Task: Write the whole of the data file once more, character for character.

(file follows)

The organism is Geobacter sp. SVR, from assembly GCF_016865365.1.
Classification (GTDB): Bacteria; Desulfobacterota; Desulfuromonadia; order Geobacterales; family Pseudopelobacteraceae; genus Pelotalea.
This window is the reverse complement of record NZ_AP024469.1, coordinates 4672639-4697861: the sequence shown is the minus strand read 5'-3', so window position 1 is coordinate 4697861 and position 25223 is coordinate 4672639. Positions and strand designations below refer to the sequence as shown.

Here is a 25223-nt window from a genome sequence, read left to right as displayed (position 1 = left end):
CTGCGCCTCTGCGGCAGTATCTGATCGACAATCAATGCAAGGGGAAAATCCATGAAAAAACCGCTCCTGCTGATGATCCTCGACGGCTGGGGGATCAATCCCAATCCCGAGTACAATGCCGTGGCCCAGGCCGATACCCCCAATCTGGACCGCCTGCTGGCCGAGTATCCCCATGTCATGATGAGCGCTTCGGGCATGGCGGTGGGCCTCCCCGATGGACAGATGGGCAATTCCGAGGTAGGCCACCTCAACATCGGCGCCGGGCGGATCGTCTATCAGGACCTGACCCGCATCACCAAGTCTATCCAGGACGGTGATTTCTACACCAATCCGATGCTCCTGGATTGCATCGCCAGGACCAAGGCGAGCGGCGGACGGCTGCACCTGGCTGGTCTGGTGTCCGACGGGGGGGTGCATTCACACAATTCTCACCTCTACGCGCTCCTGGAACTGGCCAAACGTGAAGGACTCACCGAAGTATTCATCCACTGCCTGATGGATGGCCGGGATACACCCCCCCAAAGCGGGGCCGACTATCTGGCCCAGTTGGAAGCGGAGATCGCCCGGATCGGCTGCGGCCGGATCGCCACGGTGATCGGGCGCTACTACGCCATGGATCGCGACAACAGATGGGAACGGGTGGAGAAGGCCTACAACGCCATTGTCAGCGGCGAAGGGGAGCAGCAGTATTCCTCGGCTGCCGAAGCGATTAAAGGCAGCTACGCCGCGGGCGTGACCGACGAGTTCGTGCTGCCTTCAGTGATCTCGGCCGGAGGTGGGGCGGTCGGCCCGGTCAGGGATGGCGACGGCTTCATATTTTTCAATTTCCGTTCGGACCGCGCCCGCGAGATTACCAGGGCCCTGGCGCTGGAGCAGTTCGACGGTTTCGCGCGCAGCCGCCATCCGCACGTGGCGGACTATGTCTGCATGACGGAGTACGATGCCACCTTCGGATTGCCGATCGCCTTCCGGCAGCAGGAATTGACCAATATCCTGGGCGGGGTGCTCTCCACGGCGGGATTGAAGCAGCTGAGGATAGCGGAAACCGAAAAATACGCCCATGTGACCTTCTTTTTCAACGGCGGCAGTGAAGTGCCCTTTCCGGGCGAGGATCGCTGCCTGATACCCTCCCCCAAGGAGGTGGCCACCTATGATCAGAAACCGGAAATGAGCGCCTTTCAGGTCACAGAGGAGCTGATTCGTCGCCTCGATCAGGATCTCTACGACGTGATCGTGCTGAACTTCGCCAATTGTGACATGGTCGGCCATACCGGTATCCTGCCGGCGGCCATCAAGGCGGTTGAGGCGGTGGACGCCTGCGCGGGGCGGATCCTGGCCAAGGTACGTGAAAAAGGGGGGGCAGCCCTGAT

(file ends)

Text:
The organism is Geobacter sp. SVR, from assembly GCF_016865365.1.
Classification (GTDB): Bacteria; Desulfobacterota; Desulfuromonadia; order Geobacterales; family Pseudopelobacteraceae; genus Pelotalea.
This window is the reverse complement of record NZ_AP024469.1, coordinates 4672639-4697861: the sequence shown is the minus strand read 5'-3', so window position 1 is coordinate 4697861 and position 25223 is coordinate 4672639. Positions and strand designations below refer to the sequence as shown.

Here is a 25223-nt window from a genome sequence, read left to right as displayed (position 1 = left end):
CTGCGCCTCTGCGGCAGTATCTGATCGACAATCAATGCAAGGGGAAAATCCATGAAAAAACCGCTCCTGCTGATGATCCTCGACGGCTGGGGGATCAATCCCAATCCCGAGTACAATGCCGTGGCCCAGGCCGATACCCCCAATCTGGACCGCCTGCTGGCCGAGTATCCCCATGTCATGATGAGCGCTTCGGGCATGGCGGTGGGCCTCCCCGATGGACAGATGGGCAATTCCGAGGTAGGCCACCTCAACATCGGCGCCGGGCGGATCGTCTATCAGGACCTGACCCGCATCACCAAGTCTATCCAGGACGGTGATTTCTACACCAATCCGATGCTCCTGGATTGCATCGCCAGGACCAAGGCGAGCGGCGGACGGCTGCACCTGGCTGGTCTGGTGTCCGACGGGGGGGTGCATTCACACAATTCTCACCTCTACGCGCTCCTGGAACTGGCCAAACGTGAAGGACTCACCGAAGTATTCATCCACTGCCTGATGGATGGCCGGGATACACCCCCCCAAAGCGGGGCCGACTATCTGGCCCAGTTGGAAGCGGAGATCGCCCGGATCGGCTGCGGCCGGATCGCCACGGTGATCGGGCGCTACTACGCCATGGATCGCGACAACAGATGGGAACGGGTGGAGAAGGCCTACAACGCCATTGTCAGCGGCGAAGGGGAGCAGCAGTATTCCTCGGCTGCCGAAGCGATTAAAGGCAGCTACGCCGCGGGCGTGACCGACGAGTTCGTGCTGCCTTCAGTGATCTCGGCCGGAGGTGGGGCGGTCGGCCCGGTCAGGGATGGCGACGGCTTCATATTTTTCAATTTCCGTTCGGACCGCGCCCGCGAGATTACCAGGGCCCTGGCGCTGGAGCAGTTCGACGGTTTCGCGCGCAGCCGCCATCCGCACGTGGCGGACTATGTCTGCATGACGGAGTACGATGCCACCTTCGGATTGCCGATCGCCTTCCGGCAGCAGGAATTGACCAATATCCTGGGCGGGGTGCTCTCCACGGCGGGATTGAAGCAGCTGAGGATAGCGGAAACCGAAAAATACGCCCATGTGACCTTCTTTTTCAACGGCGGCAGTGAAGTGCCCTTTCCGGGCGAGGATCGCTGCCTGATACCCTCCCCCAAGGAGGTGGCCACCTATGATCAGAAACCGGAAATGAGCGCCTTTCAGGTCACAGAGGAGCTGATTCGTCGCCTCGATCAGGATCTCTACGACGTGATCGTGCTGAACTTCGCCAATTGTGACATGGTCGGCCATACCGGTATCCTGCCGGCGGCCATCAAGGCGGTTGAGGCGGTGGACGCCTGCGCGGGGCGGATCCTGGCCAAGGTACGTGAAAAAGGGGGGGCAGCCCTGAT